The conveyor 132244 may move goods placed in the input bin 13225 into either the bucket bin 1311 or the no-sale bin 13223. The conveyor 132244 may include a movable section D00. This movable section D00 may move between two positions. In its first position, the movable section D00 may maintain the integrity of the chamber 13224: Goods on the conveyor 132244 do not enter the bucket bin 1311. In its second position, the movable section D00 may defeat the integrity of the chamber 13224: The conveyor no longer separates the interior of the chamber 13224 from the interior of the bucket bin 1311, and goods on the conveyor 13222 fall into or otherwise enter the bucket bin 1311.
The input bin 13225, chamber 13224 and no-sale bin 13223 may form a first path for goods, as described herein. Thus, the first path for goods may begin at the opening A00 of the input bin 13225, pass through that input bin 13225, pass out the second opening B00 of the input bin 13225 and into the first opening 132241 of the chamber 13224. The path may then pass through the chamber 13224, out the second opening 132242 of the chamber 13224 and past the door 132231 of the no-sale bin 13223. The first path for goods may end in the no-sale bin enclosure 132233 or may continue through the no-sale bin enclosure 132233, out the re-sale bin second door 132232 and out the bucket second opening 1316.
A second path for goods deviates from the first path. Instead of passing through the chamber 13224 and out its second opening 132242, goods may pass the movable section D00 into the bucket bin 1311.
The three positions of the acceptance-system handle 13221 may nominally be ACCEPT, REJECT and NEUTRAL. In its ACCEPT position, the acceptance-system handle 13221 may permit goods on the chamber conveyor 132244 to move into the bucket bin 1311. In its REJECT position, the acceptance-system handle 13221 may permit goods on the chamber conveyor 132244 to move into the no-sale bin 13223. In its NEUTRAL position, the acceptance-system handle 13221 may prevent goods on the chamber conveyor 132244 from moving into the bucket bin 1311 or the no-sale bin 13223. The handle 13221 may be spring loaded or otherwise mechanically or electronically enabled to return to the NEUTRAL position after its movement into the ACCEPT or REJECT position.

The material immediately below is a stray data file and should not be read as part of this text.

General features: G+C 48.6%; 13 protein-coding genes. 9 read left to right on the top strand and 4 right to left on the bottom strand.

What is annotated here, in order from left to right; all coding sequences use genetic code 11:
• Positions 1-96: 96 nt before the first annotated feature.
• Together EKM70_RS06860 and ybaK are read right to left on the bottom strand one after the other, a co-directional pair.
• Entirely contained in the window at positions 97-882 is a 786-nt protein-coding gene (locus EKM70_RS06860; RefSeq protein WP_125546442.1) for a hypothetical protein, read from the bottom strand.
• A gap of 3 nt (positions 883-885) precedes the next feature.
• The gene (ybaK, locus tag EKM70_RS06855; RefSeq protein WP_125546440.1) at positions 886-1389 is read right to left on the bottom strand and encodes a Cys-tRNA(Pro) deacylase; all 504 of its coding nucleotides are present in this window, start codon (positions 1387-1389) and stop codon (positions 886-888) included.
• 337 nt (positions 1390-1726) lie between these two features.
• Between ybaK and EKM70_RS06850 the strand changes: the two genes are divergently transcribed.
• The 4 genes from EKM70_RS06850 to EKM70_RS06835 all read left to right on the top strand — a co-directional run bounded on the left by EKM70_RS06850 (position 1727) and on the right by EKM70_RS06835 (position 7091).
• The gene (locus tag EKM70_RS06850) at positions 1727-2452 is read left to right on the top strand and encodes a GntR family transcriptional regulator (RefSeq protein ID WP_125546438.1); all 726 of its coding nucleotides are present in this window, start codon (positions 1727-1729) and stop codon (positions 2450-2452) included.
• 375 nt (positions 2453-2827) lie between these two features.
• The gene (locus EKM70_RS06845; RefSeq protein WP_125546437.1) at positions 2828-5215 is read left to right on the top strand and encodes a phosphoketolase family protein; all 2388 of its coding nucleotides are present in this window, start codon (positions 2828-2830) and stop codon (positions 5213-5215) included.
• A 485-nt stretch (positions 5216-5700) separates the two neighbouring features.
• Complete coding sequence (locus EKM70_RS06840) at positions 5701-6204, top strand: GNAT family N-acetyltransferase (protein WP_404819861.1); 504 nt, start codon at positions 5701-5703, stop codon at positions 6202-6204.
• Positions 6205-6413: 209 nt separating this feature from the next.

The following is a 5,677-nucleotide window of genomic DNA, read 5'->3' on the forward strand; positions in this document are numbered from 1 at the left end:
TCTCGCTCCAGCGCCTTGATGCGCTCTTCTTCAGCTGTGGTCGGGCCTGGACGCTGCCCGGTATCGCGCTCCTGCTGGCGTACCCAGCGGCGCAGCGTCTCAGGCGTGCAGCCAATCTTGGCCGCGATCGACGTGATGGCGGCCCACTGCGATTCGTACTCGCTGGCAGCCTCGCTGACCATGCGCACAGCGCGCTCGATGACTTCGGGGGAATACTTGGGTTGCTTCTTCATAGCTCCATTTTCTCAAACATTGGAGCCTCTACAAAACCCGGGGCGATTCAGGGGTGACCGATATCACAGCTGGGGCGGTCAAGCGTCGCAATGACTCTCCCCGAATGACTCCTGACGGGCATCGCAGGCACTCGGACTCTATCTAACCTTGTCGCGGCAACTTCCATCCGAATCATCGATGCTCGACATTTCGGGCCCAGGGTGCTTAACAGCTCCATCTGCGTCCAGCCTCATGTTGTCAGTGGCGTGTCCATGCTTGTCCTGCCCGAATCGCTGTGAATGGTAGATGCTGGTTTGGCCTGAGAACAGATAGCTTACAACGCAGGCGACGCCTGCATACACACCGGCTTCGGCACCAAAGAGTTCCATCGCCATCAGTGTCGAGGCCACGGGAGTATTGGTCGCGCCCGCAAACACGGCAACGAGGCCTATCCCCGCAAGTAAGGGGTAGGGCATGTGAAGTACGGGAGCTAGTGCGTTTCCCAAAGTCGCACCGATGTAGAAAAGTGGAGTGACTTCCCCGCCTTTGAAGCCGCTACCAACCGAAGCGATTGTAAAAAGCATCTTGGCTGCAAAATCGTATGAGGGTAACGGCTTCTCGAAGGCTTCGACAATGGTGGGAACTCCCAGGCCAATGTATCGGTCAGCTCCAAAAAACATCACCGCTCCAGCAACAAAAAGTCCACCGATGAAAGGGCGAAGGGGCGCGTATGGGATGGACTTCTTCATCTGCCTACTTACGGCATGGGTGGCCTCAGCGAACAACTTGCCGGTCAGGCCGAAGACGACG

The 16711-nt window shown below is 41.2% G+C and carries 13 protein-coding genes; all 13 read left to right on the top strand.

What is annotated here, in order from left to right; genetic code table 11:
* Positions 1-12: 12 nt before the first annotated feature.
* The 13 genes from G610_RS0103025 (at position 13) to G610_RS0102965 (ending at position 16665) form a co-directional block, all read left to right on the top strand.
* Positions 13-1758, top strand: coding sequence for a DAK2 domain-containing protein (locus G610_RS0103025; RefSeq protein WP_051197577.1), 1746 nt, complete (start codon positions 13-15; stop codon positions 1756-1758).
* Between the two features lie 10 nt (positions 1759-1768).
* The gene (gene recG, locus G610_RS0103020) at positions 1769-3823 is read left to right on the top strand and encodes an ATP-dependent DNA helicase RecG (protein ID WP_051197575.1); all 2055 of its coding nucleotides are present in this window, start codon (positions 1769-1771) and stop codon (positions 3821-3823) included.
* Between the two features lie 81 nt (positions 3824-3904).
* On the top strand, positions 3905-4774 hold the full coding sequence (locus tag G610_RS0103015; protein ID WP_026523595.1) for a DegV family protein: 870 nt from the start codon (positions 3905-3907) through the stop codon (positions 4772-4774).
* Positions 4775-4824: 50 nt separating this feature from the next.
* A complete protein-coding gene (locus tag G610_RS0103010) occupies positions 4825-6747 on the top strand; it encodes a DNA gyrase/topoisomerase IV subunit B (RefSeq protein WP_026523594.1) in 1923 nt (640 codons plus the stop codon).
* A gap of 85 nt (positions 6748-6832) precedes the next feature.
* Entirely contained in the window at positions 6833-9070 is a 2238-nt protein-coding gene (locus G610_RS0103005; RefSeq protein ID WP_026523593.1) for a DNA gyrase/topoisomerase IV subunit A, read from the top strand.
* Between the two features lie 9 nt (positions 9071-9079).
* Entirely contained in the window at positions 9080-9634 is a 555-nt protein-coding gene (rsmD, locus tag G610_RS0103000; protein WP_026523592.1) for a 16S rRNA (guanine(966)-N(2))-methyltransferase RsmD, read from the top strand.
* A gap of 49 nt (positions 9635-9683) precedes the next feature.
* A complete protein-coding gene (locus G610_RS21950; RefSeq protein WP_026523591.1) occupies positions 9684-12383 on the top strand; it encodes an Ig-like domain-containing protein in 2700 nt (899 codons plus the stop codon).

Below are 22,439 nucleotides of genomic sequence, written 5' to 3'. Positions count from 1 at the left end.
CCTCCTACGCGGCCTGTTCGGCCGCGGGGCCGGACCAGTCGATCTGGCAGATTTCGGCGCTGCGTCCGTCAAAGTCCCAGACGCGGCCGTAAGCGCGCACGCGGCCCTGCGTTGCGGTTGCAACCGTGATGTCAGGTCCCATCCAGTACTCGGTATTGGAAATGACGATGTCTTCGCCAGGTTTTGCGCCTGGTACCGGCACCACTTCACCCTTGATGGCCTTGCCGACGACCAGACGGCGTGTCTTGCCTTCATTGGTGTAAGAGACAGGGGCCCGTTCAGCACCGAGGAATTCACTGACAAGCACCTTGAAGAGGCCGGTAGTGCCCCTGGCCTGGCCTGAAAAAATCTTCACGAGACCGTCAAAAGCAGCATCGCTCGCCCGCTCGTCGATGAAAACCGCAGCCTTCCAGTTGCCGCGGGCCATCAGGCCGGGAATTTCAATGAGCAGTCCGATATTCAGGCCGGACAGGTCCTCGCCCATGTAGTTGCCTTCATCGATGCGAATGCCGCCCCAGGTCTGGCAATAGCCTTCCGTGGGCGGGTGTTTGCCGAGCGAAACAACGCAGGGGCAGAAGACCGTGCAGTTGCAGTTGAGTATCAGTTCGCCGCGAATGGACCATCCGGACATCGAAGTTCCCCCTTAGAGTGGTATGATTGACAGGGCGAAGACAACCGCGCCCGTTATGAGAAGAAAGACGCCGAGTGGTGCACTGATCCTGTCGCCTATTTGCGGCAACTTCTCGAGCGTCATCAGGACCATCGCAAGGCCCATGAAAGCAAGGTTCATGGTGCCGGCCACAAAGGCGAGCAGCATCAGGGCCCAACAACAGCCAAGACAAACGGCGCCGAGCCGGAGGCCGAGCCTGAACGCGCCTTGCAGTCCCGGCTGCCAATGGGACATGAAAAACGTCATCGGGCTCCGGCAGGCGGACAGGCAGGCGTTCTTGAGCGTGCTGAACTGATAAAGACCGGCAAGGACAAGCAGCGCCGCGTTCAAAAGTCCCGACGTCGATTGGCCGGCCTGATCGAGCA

As one embodiment, the acceptance-system handle 13221 moves the conveyor movable section D00 between its different positions. The acceptance-system handle also moves the no-sale bin door 132231 between its open and closed positions. More particularly, with the acceptance-system handle 13221 in its NEUTRAL position, the chamber conveyor 132244 is in its first (integral) position, and the no-sale bin door 132231 is closed. With the handle 13221 in its ACCEPT position, the chamber conveyor 132244 is in its second (non-integral) position, and the no-sale bin door 132231 is still closed. With the acceptance-system handle 13221 in its REJECT position, the chamber conveyor 132244 is in a third, intermediate position, and the no-sale bin door 132231 is open.
A motorized system that the user activates (perhaps from the shopping computer C00) may replace the mechanical acceptance-system handle 13221.
The position of the acceptance-system handle 13221 may determine the position of the conveyor movable section D00. A first, integrity position of the conveyor movable section D00 may correspond to the NEUTRAL position of the acceptance-system handle 13221, and a second, integrity-defeating position of the conveyor movable section D00 may correspond to the ACCEPT position of the acceptance-system handle 13221. A third, intermediate position may correspond to the REJECT position of the handle 13221.